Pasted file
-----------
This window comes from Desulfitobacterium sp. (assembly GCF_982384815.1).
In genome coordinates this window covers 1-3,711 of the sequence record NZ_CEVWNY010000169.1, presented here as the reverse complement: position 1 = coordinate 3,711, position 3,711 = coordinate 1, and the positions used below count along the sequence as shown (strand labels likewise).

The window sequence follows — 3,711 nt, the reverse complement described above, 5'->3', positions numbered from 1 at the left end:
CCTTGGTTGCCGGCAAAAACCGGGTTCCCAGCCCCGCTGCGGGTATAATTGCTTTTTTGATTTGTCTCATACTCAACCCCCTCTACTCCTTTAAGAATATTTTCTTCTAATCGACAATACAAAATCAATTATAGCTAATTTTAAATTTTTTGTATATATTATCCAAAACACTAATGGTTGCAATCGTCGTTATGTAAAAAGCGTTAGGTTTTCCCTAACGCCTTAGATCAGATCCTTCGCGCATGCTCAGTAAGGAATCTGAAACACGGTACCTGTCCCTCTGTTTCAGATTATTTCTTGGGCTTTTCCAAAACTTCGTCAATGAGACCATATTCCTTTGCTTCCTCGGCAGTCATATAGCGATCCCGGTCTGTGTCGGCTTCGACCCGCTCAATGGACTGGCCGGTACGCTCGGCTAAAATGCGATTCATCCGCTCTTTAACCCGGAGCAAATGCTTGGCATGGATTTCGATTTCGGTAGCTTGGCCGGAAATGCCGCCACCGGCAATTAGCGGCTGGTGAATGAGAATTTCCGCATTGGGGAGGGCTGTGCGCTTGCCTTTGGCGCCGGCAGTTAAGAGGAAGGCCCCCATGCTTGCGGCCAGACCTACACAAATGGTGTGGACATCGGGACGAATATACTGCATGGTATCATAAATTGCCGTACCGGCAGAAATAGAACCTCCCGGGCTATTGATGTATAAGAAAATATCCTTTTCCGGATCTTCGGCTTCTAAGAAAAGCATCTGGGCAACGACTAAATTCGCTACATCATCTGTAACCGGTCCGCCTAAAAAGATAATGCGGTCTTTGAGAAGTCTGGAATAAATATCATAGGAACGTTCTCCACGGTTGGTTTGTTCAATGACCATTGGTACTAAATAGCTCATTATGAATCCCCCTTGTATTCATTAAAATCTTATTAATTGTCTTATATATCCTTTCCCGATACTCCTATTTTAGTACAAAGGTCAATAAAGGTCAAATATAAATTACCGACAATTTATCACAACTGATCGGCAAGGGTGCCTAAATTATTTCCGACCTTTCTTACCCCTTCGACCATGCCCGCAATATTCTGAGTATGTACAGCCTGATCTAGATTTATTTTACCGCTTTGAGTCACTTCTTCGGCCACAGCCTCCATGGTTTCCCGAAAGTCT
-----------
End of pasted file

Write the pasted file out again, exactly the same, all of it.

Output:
This window comes from Desulfitobacterium sp. (assembly GCF_982384815.1).
In genome coordinates this window covers 1-3,711 of the sequence record NZ_CEVWNY010000169.1, presented here as the reverse complement: position 1 = coordinate 3,711, position 3,711 = coordinate 1, and the positions used below count along the sequence as shown (strand labels likewise).

The window sequence follows — 3,711 nt, the reverse complement described above, 5'->3', positions numbered from 1 at the left end:
CCTTGGTTGCCGGCAAAAACCGGGTTCCCAGCCCCGCTGCGGGTATAATTGCTTTTTTGATTTGTCTCATACTCAACCCCCTCTACTCCTTTAAGAATATTTTCTTCTAATCGACAATACAAAATCAATTATAGCTAATTTTAAATTTTTTGTATATATTATCCAAAACACTAATGGTTGCAATCGTCGTTATGTAAAAAGCGTTAGGTTTTCCCTAACGCCTTAGATCAGATCCTTCGCGCATGCTCAGTAAGGAATCTGAAACACGGTACCTGTCCCTCTGTTTCAGATTATTTCTTGGGCTTTTCCAAAACTTCGTCAATGAGACCATATTCCTTTGCTTCCTCGGCAGTCATATAGCGATCCCGGTCTGTGTCGGCTTCGACCCGCTCAATGGACTGGCCGGTACGCTCGGCTAAAATGCGATTCATCCGCTCTTTAACCCGGAGCAAATGCTTGGCATGGATTTCGATTTCGGTAGCTTGGCCGGAAATGCCGCCACCGGCAATTAGCGGCTGGTGAATGAGAATTTCCGCATTGGGGAGGGCTGTGCGCTTGCCTTTGGCGCCGGCAGTTAAGAGGAAGGCCCCCATGCTTGCGGCCAGACCTACACAAATGGTGTGGACATCGGGACGAATATACTGCATGGTATCATAAATTGCCGTACCGGCAGAAATAGAACCTCCCGGGCTATTGATGTATAAGAAAATATCCTTTTCCGGATCTTCGGCTTCTAAGAAAAGCATCTGGGCAACGACTAAATTCGCTACATCATCTGTAACCGGTCCGCCTAAAAAGATAATGCGGTCTTTGAGAAGTCTGGAATAAATATCATAGGAACGTTCTCCACGGTTGGTTTGTTCAATGACCATTGGTACTAAATAGCTCATTATGAATCCCCCTTGTATTCATTAAAATCTTATTAATTGTCTTATATATCCTTTCCCGATACTCCTATTTTAGTACAAAGGTCAATAAAGGTCAAATATAAATTACCGACAATTTATCACAACTGATCGGCAAGGGTGCCTAAATTATTTCCGACCTTTCTTACCCCTTCGACCATGCCCGCAATATTCTGAGTATGTACAGCCTGATCTAGATTTATTTTACCGCTTTGAGTCACTTCTTCGGCCACAGCCTCCATGGTTTCCCGAAAGTCT